|Named By:||Richard Owen in 1839|
|Time Period:||Pleistocene 2.500-0.011 Ma|
|Location:||Across South America as well as Mexico and the USA - Arizona, Florida, New Mexico, Oklahoma and Texas|
|Size:||Around 2.5 to 3.3 metres long|
|Fossil(s):||Remains of over at least 150 individuals|
|Classification:||| Chordata | Mammalia | Xenarthra | Cingulata | Glyptodontidae ||
|Also known as:||| Glyptocoileus | Glyptopedius | Lepitherium | Pachypus | Schistopleurum ||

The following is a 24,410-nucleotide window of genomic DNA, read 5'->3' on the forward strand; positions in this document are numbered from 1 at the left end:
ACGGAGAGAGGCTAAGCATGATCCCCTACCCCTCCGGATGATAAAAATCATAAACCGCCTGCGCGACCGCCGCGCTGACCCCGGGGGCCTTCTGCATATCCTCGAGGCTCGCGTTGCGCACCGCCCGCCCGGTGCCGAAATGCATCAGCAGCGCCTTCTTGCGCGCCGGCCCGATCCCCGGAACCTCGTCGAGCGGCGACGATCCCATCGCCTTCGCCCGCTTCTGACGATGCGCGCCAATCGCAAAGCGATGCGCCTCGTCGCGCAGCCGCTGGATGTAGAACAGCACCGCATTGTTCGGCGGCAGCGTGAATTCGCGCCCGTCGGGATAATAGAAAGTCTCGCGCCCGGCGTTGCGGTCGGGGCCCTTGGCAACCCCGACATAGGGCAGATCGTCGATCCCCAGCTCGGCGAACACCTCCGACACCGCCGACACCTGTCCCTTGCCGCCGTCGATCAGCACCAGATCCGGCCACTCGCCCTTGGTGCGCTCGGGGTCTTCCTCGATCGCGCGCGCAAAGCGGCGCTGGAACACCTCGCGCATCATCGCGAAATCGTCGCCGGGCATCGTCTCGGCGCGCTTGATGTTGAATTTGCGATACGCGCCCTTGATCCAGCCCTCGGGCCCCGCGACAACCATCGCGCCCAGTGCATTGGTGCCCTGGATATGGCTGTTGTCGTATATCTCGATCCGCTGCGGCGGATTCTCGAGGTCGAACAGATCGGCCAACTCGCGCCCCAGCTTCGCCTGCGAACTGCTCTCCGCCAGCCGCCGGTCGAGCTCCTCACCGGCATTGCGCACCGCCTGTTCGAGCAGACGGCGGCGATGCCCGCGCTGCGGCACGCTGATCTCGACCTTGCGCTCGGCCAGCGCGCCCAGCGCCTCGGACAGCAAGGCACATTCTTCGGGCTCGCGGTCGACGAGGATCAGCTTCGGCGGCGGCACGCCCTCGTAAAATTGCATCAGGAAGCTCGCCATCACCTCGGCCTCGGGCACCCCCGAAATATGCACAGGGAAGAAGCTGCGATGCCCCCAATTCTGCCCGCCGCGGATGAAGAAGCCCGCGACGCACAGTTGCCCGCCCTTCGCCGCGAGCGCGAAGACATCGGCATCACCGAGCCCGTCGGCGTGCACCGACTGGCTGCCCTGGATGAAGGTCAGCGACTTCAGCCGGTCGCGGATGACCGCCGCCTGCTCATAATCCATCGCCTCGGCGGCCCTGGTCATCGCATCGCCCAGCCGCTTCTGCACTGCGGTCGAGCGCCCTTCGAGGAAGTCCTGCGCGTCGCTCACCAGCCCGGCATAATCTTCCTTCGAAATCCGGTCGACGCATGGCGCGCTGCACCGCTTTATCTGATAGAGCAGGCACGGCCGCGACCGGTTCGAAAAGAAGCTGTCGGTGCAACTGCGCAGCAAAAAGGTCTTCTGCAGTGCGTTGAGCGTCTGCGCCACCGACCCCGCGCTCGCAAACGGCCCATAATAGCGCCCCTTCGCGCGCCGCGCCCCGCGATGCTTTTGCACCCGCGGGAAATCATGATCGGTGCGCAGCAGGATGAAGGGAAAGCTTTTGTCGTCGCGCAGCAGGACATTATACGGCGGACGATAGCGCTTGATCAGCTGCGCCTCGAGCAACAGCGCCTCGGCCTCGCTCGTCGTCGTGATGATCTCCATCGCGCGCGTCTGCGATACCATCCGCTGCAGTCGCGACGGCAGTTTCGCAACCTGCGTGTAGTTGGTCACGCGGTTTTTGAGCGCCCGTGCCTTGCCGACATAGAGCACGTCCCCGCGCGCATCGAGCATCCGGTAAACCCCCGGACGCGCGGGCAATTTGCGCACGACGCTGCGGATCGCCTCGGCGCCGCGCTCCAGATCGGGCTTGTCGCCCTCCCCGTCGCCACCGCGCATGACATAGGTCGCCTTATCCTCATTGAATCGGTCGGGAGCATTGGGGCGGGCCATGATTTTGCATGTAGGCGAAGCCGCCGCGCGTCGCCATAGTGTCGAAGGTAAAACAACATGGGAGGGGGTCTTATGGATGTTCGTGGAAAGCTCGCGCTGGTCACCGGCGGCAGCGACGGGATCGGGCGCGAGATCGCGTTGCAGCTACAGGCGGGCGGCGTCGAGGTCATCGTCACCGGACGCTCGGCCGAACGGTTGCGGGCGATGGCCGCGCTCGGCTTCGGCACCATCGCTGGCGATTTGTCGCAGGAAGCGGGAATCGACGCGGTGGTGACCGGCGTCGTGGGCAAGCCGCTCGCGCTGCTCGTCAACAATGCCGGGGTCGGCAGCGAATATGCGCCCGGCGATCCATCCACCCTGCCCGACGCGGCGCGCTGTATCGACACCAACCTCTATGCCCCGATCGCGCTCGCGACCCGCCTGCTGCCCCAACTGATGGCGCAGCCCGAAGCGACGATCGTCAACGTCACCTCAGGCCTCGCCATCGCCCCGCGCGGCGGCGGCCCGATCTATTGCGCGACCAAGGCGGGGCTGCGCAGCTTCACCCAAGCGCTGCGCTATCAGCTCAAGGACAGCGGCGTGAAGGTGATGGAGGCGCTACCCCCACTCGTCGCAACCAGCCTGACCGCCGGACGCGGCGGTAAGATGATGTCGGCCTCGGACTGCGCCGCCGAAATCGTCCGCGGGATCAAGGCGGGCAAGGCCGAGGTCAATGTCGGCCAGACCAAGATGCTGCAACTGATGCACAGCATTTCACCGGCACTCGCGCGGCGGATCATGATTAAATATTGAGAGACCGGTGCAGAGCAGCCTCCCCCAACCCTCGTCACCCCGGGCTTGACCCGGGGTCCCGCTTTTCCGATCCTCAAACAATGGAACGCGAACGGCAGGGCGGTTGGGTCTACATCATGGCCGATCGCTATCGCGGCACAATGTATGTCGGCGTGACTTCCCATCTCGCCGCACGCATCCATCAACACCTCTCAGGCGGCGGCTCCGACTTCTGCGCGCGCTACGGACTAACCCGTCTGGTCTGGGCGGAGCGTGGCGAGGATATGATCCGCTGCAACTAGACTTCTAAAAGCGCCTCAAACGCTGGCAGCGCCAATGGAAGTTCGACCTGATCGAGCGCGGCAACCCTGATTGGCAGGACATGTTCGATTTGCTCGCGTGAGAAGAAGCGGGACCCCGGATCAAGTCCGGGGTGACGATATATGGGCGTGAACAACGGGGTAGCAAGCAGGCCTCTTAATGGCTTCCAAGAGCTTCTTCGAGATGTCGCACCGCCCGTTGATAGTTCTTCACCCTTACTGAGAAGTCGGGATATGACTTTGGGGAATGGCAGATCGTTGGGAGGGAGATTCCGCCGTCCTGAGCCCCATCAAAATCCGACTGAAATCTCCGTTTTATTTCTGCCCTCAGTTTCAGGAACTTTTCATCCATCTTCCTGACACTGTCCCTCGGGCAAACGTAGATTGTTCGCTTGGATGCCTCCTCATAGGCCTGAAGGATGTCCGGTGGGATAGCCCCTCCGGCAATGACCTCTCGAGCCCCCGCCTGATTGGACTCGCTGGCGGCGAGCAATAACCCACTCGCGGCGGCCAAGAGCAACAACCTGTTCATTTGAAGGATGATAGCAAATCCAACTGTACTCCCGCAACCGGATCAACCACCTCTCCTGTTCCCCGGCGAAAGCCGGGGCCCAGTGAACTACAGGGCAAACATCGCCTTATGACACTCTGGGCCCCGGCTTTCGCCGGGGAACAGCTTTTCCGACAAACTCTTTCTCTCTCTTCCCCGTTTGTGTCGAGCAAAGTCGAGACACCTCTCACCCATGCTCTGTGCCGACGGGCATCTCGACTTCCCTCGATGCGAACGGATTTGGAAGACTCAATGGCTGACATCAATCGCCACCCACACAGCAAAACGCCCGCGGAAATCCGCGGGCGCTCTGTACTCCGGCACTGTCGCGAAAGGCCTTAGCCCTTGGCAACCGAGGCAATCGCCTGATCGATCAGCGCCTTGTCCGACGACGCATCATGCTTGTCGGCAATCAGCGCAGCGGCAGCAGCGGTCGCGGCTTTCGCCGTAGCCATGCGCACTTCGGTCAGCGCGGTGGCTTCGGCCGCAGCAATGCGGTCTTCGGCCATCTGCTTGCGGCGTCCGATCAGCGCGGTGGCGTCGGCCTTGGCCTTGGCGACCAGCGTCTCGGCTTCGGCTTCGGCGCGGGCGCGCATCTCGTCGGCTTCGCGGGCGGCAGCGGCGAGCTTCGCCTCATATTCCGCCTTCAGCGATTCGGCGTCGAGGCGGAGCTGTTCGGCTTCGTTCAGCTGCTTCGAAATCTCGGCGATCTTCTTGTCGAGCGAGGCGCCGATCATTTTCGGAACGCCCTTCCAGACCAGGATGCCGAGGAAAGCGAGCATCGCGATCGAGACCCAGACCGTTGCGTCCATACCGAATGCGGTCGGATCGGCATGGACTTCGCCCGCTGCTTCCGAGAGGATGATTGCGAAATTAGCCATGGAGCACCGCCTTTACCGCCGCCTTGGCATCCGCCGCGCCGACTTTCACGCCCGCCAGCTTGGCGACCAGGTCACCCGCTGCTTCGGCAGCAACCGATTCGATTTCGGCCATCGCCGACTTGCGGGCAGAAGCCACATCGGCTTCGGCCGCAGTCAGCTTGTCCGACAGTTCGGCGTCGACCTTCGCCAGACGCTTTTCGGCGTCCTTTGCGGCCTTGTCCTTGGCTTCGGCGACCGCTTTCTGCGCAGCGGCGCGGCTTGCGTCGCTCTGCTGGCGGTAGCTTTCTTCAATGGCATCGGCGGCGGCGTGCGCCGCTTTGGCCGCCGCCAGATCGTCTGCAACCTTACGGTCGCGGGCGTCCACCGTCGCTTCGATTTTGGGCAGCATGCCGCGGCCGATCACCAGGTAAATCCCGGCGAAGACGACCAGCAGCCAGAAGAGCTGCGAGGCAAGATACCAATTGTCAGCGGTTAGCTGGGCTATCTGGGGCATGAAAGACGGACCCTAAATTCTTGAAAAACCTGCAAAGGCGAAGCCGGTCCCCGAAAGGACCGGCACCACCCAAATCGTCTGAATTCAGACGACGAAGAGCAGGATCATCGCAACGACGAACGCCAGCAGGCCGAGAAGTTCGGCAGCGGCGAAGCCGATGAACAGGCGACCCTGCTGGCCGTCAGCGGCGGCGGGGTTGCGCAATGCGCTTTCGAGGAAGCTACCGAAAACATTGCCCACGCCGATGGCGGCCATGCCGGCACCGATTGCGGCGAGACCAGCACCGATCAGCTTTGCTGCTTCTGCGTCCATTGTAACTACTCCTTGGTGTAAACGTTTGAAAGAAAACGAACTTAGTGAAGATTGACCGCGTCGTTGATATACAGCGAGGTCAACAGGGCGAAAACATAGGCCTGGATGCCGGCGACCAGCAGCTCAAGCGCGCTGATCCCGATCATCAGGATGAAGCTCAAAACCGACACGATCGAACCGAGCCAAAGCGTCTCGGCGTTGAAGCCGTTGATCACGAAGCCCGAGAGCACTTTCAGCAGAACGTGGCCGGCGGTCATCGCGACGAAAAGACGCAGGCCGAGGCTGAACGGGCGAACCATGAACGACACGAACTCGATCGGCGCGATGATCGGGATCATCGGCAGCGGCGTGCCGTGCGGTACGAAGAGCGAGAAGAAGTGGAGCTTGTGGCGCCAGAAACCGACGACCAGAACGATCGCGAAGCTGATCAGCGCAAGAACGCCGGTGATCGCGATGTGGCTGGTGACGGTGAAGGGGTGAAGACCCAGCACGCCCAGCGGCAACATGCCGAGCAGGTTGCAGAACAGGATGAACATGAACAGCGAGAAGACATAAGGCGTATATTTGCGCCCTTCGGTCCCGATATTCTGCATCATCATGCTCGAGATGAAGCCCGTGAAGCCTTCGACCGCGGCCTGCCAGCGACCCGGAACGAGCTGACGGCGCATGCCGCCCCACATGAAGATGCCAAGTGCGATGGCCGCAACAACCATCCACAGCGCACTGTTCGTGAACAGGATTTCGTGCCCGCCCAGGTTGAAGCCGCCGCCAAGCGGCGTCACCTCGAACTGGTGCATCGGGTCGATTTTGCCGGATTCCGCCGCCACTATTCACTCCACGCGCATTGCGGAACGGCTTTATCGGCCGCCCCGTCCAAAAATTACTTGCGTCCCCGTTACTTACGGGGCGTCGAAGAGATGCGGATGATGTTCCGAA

Glyptodon (from Greek for "grooved or carved tooth" - Greek gluptos sculptured + odont-, odous tooth) was a genus of large, armored mammal of the subfamily Glyptodontinae (glyptodonts or glyptodontines) - relatives of armadillos - that lived during the Pleistocene epoch. It was roughly the same size and weight as a Volkswagen Beetle, though flatter in shape. With its rounded, bony shell and squat limbs, it superficially resembled a turtle, and the much earlier dinosaurian ankylosaur - providing an example of the convergent evolution of unrelated lineages into similar forms. In 2016 an analysis of Doedicurus mtDNA found it was, in fact, nested within the modern armadillos as the sister group of a clade consisting of Chlamyphorinae and Tolypeutinae. For this reason, glyptodonts and all armadillos but Dasypus were relocated to a new family, Chlamyphoridae.